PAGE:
Fitch says immigration has helped the U.S. economy and labor market, but there is a risk of oversupply

People walk by a hiring sign in front of a CVS store in San Rafael, California on April 7, 2023.Justin Sullivan/Getty Images

  • Foreign-born workers are leading the rise in the U.S. workforce, Fitch Ratings said.

  • But it warned that a labor demand cooldown could lead to oversupply in the market.

  • Employment growth in the government sector is also stimulating the labor market.

U.S. labor momentum appears to have been stuck in high gear since March Employment report.

But a simpler explanation may lie in U.S. immigration trends, as a surge in foreign-born workers fuels labor expansion, Fitch estimates. reported on Thursday.

„The post-pandemic increase in the US labor force was led by foreign-born workers, who represented 19% of the US labor force in YE 2023, up from 17% in YE19,” the rating agency wrote. „The foreign-born labor force participation rate is 66%, higher than the native-born participation rate of 62%.”

The figures come as net immigration has averaged 0.9% of the US population over the past two years, beating estimates of 0.3%.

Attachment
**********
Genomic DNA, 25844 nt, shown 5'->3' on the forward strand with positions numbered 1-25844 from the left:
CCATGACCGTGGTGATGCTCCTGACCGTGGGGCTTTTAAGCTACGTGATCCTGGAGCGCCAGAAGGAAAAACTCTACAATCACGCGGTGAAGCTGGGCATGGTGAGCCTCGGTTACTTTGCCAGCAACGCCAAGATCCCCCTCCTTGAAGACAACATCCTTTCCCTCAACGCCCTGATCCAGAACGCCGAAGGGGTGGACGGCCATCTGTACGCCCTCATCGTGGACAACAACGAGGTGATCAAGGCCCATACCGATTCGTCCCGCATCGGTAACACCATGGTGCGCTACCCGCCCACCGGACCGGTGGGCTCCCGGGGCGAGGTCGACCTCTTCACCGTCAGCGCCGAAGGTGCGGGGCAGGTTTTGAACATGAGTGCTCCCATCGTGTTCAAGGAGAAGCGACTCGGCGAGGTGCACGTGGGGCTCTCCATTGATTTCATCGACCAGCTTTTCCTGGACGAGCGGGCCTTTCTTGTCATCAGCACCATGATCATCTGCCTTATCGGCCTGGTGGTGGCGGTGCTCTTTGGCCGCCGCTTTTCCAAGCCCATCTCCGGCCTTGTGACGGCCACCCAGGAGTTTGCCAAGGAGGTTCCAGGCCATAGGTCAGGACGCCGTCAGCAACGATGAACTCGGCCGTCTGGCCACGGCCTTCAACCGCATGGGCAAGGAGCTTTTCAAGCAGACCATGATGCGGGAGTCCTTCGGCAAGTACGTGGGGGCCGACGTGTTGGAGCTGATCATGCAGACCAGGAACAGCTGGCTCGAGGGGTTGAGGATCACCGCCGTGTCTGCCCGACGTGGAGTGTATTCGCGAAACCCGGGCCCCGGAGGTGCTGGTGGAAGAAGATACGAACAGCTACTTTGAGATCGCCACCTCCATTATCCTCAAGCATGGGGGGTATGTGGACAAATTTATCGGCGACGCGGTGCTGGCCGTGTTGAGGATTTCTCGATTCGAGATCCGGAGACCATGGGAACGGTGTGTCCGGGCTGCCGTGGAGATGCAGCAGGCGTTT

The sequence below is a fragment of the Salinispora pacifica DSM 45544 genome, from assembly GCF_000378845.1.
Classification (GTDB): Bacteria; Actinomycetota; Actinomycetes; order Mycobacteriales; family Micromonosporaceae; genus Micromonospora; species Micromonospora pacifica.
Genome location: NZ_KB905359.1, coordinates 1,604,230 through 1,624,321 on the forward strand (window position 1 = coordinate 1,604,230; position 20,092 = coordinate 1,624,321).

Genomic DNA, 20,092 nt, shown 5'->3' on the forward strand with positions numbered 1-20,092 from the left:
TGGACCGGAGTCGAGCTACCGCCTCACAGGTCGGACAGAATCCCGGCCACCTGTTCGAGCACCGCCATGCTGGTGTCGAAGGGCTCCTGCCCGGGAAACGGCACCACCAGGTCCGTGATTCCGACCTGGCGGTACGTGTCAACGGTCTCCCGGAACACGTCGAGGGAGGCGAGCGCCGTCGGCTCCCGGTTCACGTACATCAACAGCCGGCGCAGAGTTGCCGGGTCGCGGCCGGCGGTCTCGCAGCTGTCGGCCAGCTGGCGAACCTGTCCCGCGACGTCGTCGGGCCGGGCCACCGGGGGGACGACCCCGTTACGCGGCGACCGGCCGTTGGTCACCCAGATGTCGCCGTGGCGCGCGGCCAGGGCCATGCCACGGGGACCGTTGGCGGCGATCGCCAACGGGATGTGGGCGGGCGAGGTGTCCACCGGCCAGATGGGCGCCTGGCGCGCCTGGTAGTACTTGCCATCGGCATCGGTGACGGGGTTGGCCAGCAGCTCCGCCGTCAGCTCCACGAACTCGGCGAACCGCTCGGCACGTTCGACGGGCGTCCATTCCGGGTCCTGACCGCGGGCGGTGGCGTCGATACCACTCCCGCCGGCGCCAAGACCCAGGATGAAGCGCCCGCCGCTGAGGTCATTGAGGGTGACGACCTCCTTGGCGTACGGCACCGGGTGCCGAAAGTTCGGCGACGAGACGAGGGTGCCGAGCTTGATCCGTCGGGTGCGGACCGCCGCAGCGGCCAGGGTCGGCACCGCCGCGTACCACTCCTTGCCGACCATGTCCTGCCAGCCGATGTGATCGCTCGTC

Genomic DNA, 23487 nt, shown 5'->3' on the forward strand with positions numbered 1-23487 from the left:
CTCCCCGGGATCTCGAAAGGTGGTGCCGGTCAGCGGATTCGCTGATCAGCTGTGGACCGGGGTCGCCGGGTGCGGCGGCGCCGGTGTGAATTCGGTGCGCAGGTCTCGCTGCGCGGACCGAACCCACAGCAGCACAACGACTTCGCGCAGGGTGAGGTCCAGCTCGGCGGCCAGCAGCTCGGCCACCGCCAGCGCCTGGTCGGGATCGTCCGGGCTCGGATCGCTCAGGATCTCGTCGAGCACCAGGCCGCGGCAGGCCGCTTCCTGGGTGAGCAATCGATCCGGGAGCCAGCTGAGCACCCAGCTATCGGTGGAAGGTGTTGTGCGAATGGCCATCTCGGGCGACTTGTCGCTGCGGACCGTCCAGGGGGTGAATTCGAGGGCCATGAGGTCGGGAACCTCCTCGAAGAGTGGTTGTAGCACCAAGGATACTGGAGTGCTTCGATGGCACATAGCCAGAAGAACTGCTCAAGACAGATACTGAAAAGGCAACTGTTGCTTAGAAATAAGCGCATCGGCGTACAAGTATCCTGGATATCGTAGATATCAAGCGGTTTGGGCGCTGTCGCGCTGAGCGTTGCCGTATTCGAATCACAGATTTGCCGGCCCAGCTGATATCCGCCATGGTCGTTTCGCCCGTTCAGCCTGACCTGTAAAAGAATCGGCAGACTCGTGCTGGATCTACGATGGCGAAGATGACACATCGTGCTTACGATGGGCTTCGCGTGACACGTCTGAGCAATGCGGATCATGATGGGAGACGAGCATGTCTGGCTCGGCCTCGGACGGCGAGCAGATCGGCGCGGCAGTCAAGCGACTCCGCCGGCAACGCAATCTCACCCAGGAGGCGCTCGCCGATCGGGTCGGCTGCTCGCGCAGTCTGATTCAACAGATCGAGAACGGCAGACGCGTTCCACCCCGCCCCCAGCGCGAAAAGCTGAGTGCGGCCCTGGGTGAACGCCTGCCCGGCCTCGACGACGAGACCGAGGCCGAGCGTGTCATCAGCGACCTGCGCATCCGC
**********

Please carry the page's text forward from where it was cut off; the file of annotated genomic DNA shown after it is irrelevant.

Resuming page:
But Fitch warned that while higher immigration flows would keep labor momentum going this year, it would also put oversupply at risk.

Like that Weakness Labor is starting to show in demand. That includes rising layoff announcements, a lack of full-time job openings and a decline in business hiring, according to Wall Street analysts.

However, Fitch said the contribution of immigrants to the labor force has significantly boosted economic growth, a finding shared by previous research.

For example, Goldman Sachs raised it 2024 GDP outlook due to this labor surge; when JP Morgan And Morgan Stanley highlighted Positive Effects of Immigration on American Publishing.

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A Separate report Published Thursday, Fitch also named a secondary source of fuel for an impressive labor market: government hiring.

Job growth in the sector is expected to average 2.7% on an annual basis through 2023, the highest annual rate since 1990, the rating agency said. As government employment still lags behind the private sector, this is unlikely to decrease for now.

„The post-pandemic recovery for government payrolls did not begin until 2021, as most public educational institutions maintained a remote-only system with reduced staff throughout 2020,” Olu Sonola, president of American Economic Research, said in the report.

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